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Called to companionship…

January 25, 2011

Epiphany 3A
Scripture readings: Matthew 4:12-23; 1 Cor. 1:10-18

She came to EMU intending to be a pre-med major. She thought she could be of service if she was a doctor. She also loved to sing, but thought it was a self-indulgent thing. When she took organic chemistry she hit a wall.

When you grow up in the Mennonite community of Virginia and Lancaster County you are taught the value of service to others in a direct way. Somewhere along the way, you get the idea that the arts are impractical—maybe even frivolous. And so you struggle to reconcile your love for singing with what you understand the values of the community to be. You know that the world needs food and tuberculosis shots, but does the world need opera singers?

When you hit a wall, you are blessed if you are in community with others who can help you listen for God’s call. You go to a trusted mentor with your existential question.

“Should I do pre-med, or should I do music?”

The answer comes: “You need to be a singer.”

And so Madeline Bender has lived into that name and calling—singing in opera houses all over the world—London, Brussels, New York. Last night she returned to Lancaster—the place she is from—to sing in a benefit concert for MCC at the Fulton.

The gospel lesson (and season of epiphany) calls us to consider what incarnation looks like. When Jesus returns from a 40 day silent retreat in the desert, he hears the news that John has been arrested. Coming back from retreats can be difficult. It is a perilous political climate for radical preachers of repentance. Jesus withdraws to Galilee.

He moves from Nazareth—the town where he grew up—to make his home in the seaside village of Capernaum. (Excavation projects in the last 130 years have unearthed remains of a first-century synagogue in Capernaum—possibly the very synagogue in which Jesus preached)

We wonder about the house where Jesus hung his hat. What does home look like for an itinerant rabbi who has no place to lay his head (Luke 9:58)? How does the laundry get done? Do Joseph and Mary come to visit often?

The gospels do not include these details of incarnation—but we are told that Jesus begins to proclaim the same message as John. Repent, for the kingdom of heaven has come near.

The term “kingdom of heaven” occurs 31 times in Matthew. Although it appears nowhere else in the New Testament, it parallels “kingdom of God” used in the other gospels.

So Jesus begins his ministry with the proclamation that the kingdom of heaven has come near. Proclamation is accompanied by demonstration. He cures diseases and eats with those who are ritually unclean. But even with Jesus’ ministry the coming near of the kingdom is not final or totalitarian. Life goes on. People who are healed—die. There is freedom to choose your own path.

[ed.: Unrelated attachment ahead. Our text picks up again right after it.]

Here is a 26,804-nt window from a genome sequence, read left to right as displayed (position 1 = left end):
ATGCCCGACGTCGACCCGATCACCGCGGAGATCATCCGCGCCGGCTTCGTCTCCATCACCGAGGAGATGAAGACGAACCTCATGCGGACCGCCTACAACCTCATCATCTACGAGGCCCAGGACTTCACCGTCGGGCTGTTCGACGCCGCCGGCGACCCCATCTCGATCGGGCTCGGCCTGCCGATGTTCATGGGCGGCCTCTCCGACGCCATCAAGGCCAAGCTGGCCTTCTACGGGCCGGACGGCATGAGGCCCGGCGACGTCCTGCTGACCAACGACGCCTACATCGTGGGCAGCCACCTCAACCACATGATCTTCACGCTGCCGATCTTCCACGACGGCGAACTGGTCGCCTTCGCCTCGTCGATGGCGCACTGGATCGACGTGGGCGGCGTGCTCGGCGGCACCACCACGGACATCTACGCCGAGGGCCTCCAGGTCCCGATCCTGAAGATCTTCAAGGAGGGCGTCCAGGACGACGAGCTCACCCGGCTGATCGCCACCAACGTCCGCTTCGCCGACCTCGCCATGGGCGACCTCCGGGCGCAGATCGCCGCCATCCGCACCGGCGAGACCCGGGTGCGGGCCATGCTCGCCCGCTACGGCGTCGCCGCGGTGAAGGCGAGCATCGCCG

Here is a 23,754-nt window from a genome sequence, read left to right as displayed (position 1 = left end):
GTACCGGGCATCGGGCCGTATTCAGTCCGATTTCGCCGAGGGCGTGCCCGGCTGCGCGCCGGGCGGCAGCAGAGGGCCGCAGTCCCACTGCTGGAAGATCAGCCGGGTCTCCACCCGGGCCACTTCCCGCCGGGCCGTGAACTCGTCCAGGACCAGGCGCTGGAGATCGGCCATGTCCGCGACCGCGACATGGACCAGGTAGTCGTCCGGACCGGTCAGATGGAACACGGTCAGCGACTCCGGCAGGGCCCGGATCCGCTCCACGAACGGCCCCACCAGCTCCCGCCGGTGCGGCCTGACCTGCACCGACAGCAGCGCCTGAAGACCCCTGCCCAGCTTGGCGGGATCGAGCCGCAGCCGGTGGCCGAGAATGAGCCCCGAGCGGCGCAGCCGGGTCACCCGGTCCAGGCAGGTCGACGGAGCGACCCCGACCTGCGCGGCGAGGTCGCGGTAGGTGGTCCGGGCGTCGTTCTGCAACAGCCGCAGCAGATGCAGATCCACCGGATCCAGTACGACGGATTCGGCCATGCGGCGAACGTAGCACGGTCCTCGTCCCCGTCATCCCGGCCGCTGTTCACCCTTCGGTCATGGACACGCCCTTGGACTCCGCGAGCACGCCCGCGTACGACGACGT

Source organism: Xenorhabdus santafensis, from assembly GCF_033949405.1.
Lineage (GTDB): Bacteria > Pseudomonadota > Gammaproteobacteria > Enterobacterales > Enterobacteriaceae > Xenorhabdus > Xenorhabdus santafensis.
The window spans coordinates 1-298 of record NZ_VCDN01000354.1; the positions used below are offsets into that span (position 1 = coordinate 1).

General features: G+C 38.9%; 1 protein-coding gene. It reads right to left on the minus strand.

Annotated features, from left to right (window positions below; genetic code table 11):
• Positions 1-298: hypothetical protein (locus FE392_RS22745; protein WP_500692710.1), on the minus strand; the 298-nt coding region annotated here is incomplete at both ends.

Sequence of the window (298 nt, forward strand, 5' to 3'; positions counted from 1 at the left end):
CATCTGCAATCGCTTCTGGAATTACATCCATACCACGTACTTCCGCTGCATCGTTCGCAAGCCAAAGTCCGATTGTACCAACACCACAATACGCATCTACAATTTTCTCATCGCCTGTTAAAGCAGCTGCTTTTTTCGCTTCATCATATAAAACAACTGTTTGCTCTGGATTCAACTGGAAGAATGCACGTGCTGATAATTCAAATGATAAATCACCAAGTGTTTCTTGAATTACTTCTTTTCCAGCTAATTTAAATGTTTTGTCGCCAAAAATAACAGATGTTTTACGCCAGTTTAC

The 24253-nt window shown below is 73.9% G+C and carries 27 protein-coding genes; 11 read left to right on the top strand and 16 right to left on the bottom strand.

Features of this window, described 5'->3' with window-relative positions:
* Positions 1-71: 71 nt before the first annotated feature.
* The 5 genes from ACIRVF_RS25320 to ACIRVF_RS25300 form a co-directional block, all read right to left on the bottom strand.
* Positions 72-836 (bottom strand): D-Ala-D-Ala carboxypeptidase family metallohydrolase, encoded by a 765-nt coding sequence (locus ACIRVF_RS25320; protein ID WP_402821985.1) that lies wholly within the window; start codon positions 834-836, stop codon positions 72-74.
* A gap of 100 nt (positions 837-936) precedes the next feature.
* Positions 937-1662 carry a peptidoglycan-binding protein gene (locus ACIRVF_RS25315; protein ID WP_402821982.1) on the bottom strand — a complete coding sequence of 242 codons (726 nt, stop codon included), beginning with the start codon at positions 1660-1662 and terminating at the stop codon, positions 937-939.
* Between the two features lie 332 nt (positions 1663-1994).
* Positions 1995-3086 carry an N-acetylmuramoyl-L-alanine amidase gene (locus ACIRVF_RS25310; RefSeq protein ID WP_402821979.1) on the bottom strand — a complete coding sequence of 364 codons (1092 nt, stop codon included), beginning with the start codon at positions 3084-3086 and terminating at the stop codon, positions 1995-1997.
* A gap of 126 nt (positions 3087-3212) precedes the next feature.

The commentaries tell us that the Greek word translated “come near” in the NRSV is eggizo. The linguistic implication is of being perpetually in the state of happening. The kingdom of heaven is always in the midst of drawing near.

When does the kingdom of heaven come near? Yesterday, today, tomorrow…

I think of the U2 song that begins: Heaven on Earth, we need it now…I’m sick of all of this…hanging around. Sick of sorrow…I’m sick of the pain…I’m sick of hearing…again and again…that there’s gonna be…Peace on earth…Where I grew up…there weren’t many trees..where there was we’d tear them down…and use them on our enemies…

So we pray for God’s kingdom to come on earth as it is in heaven—this day. If we pray in this way, of course the question follows: how shall we live?

Our readings remind us that following Jesus is a call to companionship. From the outset, Jesus gathers a community that will incarnate the kingdom of heaven come near. We notice that Jesus does not start this community with the elite of society—he calls four working-class, salt of the earth fishermen. He will also call wealthy tax collectors…he will call women. But his movement will not depend on strategic social networking.

I don’t know what the “men’s issues” were of Jesus’ day. I suspect that there are some primal similarities between men then and now. Whether it’s found in fishing boats or fire halls, male energy is often associated with action…getting things done in the real world. It is not primarily about relationships.  (At least, male relationships are expressed differently than female relationships.)  Whatever is involved in being male, we notice that it didn’t stop Jesus from calling men to follow. In calling Simon…Andrew and the sons of Zebedee, the male energy is marshaled into matters of the kingdom of heaven.